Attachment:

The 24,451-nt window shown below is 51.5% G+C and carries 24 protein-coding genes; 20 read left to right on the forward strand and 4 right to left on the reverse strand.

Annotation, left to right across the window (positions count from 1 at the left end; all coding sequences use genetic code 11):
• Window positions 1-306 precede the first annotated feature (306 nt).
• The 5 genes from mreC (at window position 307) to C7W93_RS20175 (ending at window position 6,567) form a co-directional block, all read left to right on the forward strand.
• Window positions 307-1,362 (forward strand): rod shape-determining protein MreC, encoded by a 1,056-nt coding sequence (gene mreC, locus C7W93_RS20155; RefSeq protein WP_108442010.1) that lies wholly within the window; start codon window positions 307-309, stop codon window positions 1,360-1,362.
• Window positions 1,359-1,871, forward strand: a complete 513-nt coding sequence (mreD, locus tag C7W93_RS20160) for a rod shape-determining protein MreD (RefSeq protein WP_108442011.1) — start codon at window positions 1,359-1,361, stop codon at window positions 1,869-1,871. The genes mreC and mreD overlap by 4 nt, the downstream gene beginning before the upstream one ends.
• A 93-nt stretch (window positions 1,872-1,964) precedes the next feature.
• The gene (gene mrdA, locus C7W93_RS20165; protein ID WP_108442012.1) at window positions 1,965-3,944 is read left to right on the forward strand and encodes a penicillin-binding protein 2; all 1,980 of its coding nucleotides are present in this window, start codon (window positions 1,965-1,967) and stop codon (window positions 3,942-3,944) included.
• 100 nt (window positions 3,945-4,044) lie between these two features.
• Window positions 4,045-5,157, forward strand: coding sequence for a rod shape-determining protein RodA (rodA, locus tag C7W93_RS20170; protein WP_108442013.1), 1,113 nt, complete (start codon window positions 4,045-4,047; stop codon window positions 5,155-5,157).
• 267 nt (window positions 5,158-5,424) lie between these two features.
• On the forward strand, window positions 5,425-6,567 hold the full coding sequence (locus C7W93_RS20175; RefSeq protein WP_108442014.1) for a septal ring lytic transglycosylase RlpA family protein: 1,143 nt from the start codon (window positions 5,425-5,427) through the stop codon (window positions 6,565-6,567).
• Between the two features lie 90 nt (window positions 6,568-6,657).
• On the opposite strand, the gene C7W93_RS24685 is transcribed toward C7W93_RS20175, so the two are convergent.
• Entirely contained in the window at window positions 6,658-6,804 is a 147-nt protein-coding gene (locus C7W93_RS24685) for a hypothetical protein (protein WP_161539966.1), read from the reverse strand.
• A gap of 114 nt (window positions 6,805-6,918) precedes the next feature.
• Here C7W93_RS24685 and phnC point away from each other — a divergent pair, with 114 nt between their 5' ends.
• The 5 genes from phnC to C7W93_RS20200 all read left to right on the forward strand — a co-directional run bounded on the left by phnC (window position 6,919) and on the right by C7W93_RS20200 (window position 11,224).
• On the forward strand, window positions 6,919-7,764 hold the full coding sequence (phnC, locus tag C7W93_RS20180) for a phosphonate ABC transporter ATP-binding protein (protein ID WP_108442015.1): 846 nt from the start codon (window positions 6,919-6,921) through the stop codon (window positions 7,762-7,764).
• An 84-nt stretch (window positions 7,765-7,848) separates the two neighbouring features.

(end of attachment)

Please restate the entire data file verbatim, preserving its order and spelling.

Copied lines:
The 24,451-nt window shown below is 51.5% G+C and carries 24 protein-coding genes; 20 read left to right on the forward strand and 4 right to left on the reverse strand.

Annotation, left to right across the window (positions count from 1 at the left end; all coding sequences use genetic code 11):
• Window positions 1-306 precede the first annotated feature (306 nt).
• The 5 genes from mreC (at window position 307) to C7W93_RS20175 (ending at window position 6,567) form a co-directional block, all read left to right on the forward strand.
• Window positions 307-1,362 (forward strand): rod shape-determining protein MreC, encoded by a 1,056-nt coding sequence (gene mreC, locus C7W93_RS20155; RefSeq protein WP_108442010.1) that lies wholly within the window; start codon window positions 307-309, stop codon window positions 1,360-1,362.
• Window positions 1,359-1,871, forward strand: a complete 513-nt coding sequence (mreD, locus tag C7W93_RS20160) for a rod shape-determining protein MreD (RefSeq protein WP_108442011.1) — start codon at window positions 1,359-1,361, stop codon at window positions 1,869-1,871. The genes mreC and mreD overlap by 4 nt, the downstream gene beginning before the upstream one ends.
• A 93-nt stretch (window positions 1,872-1,964) precedes the next feature.
• The gene (gene mrdA, locus C7W93_RS20165; protein ID WP_108442012.1) at window positions 1,965-3,944 is read left to right on the forward strand and encodes a penicillin-binding protein 2; all 1,980 of its coding nucleotides are present in this window, start codon (window positions 1,965-1,967) and stop codon (window positions 3,942-3,944) included.
• 100 nt (window positions 3,945-4,044) lie between these two features.
• Window positions 4,045-5,157, forward strand: coding sequence for a rod shape-determining protein RodA (rodA, locus tag C7W93_RS20170; protein WP_108442013.1), 1,113 nt, complete (start codon window positions 4,045-4,047; stop codon window positions 5,155-5,157).
• 267 nt (window positions 5,158-5,424) lie between these two features.
• On the forward strand, window positions 5,425-6,567 hold the full coding sequence (locus C7W93_RS20175; RefSeq protein WP_108442014.1) for a septal ring lytic transglycosylase RlpA family protein: 1,143 nt from the start codon (window positions 5,425-5,427) through the stop codon (window positions 6,565-6,567).
• Between the two features lie 90 nt (window positions 6,568-6,657).
• On the opposite strand, the gene C7W93_RS24685 is transcribed toward C7W93_RS20175, so the two are convergent.
• Entirely contained in the window at window positions 6,658-6,804 is a 147-nt protein-coding gene (locus C7W93_RS24685) for a hypothetical protein (protein WP_161539966.1), read from the reverse strand.
• A gap of 114 nt (window positions 6,805-6,918) precedes the next feature.
• Here C7W93_RS24685 and phnC point away from each other — a divergent pair, with 114 nt between their 5' ends.
• The 5 genes from phnC to C7W93_RS20200 all read left to right on the forward strand — a co-directional run bounded on the left by phnC (window position 6,919) and on the right by C7W93_RS20200 (window position 11,224).
• On the forward strand, window positions 6,919-7,764 hold the full coding sequence (phnC, locus tag C7W93_RS20180) for a phosphonate ABC transporter ATP-binding protein (protein ID WP_108442015.1): 846 nt from the start codon (window positions 6,919-6,921) through the stop codon (window positions 7,762-7,764).
• An 84-nt stretch (window positions 7,765-7,848) separates the two neighbouring features.